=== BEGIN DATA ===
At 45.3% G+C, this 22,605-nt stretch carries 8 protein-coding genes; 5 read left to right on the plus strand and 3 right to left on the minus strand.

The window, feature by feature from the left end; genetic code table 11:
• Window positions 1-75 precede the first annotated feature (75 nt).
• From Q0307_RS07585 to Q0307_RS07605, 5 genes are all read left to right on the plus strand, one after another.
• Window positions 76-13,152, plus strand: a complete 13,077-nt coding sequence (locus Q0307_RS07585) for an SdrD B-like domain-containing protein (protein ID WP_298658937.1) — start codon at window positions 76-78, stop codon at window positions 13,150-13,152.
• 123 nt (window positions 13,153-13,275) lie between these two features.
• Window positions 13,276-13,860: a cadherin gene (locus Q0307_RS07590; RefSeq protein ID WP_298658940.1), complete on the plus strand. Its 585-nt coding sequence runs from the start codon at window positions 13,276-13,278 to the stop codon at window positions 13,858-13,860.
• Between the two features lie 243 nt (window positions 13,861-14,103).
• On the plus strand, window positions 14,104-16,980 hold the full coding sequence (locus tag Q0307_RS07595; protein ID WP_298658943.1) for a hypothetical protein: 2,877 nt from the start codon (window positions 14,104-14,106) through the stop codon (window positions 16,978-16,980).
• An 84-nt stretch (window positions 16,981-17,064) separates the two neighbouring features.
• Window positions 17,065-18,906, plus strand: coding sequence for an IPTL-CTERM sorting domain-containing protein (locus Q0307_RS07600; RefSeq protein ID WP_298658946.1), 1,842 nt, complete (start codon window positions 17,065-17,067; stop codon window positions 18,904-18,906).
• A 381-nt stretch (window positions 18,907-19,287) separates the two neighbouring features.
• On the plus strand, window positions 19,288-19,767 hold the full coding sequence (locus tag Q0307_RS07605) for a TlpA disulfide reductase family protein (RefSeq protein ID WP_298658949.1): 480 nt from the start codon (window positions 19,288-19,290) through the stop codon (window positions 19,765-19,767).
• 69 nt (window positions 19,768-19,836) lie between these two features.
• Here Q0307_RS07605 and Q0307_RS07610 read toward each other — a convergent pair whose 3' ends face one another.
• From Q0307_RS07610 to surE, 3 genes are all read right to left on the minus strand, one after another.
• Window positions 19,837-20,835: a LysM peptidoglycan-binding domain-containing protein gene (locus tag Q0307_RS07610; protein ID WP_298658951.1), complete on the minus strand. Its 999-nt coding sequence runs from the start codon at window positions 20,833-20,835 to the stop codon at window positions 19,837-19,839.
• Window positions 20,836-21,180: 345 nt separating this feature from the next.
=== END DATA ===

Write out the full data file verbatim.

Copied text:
At 45.3% G+C, this 22,605-nt stretch carries 8 protein-coding genes; 5 read left to right on the plus strand and 3 right to left on the minus strand.

The window, feature by feature from the left end; genetic code table 11:
• Window positions 1-75 precede the first annotated feature (75 nt).
• From Q0307_RS07585 to Q0307_RS07605, 5 genes are all read left to right on the plus strand, one after another.
• Window positions 76-13,152, plus strand: a complete 13,077-nt coding sequence (locus Q0307_RS07585) for an SdrD B-like domain-containing protein (protein ID WP_298658937.1) — start codon at window positions 76-78, stop codon at window positions 13,150-13,152.
• 123 nt (window positions 13,153-13,275) lie between these two features.
• Window positions 13,276-13,860: a cadherin gene (locus Q0307_RS07590; RefSeq protein ID WP_298658940.1), complete on the plus strand. Its 585-nt coding sequence runs from the start codon at window positions 13,276-13,278 to the stop codon at window positions 13,858-13,860.
• Between the two features lie 243 nt (window positions 13,861-14,103).
• On the plus strand, window positions 14,104-16,980 hold the full coding sequence (locus tag Q0307_RS07595; protein ID WP_298658943.1) for a hypothetical protein: 2,877 nt from the start codon (window positions 14,104-14,106) through the stop codon (window positions 16,978-16,980).
• An 84-nt stretch (window positions 16,981-17,064) separates the two neighbouring features.
• Window positions 17,065-18,906, plus strand: coding sequence for an IPTL-CTERM sorting domain-containing protein (locus Q0307_RS07600; RefSeq protein ID WP_298658946.1), 1,842 nt, complete (start codon window positions 17,065-17,067; stop codon window positions 18,904-18,906).
• A 381-nt stretch (window positions 18,907-19,287) separates the two neighbouring features.
• On the plus strand, window positions 19,288-19,767 hold the full coding sequence (locus tag Q0307_RS07605) for a TlpA disulfide reductase family protein (RefSeq protein ID WP_298658949.1): 480 nt from the start codon (window positions 19,288-19,290) through the stop codon (window positions 19,765-19,767).
• 69 nt (window positions 19,768-19,836) lie between these two features.
• Here Q0307_RS07605 and Q0307_RS07610 read toward each other — a convergent pair whose 3' ends face one another.
• From Q0307_RS07610 to surE, 3 genes are all read right to left on the minus strand, one after another.
• Window positions 19,837-20,835: a LysM peptidoglycan-binding domain-containing protein gene (locus tag Q0307_RS07610; protein ID WP_298658951.1), complete on the minus strand. Its 999-nt coding sequence runs from the start codon at window positions 20,833-20,835 to the stop codon at window positions 19,837-19,839.
• Window positions 20,836-21,180: 345 nt separating this feature from the next.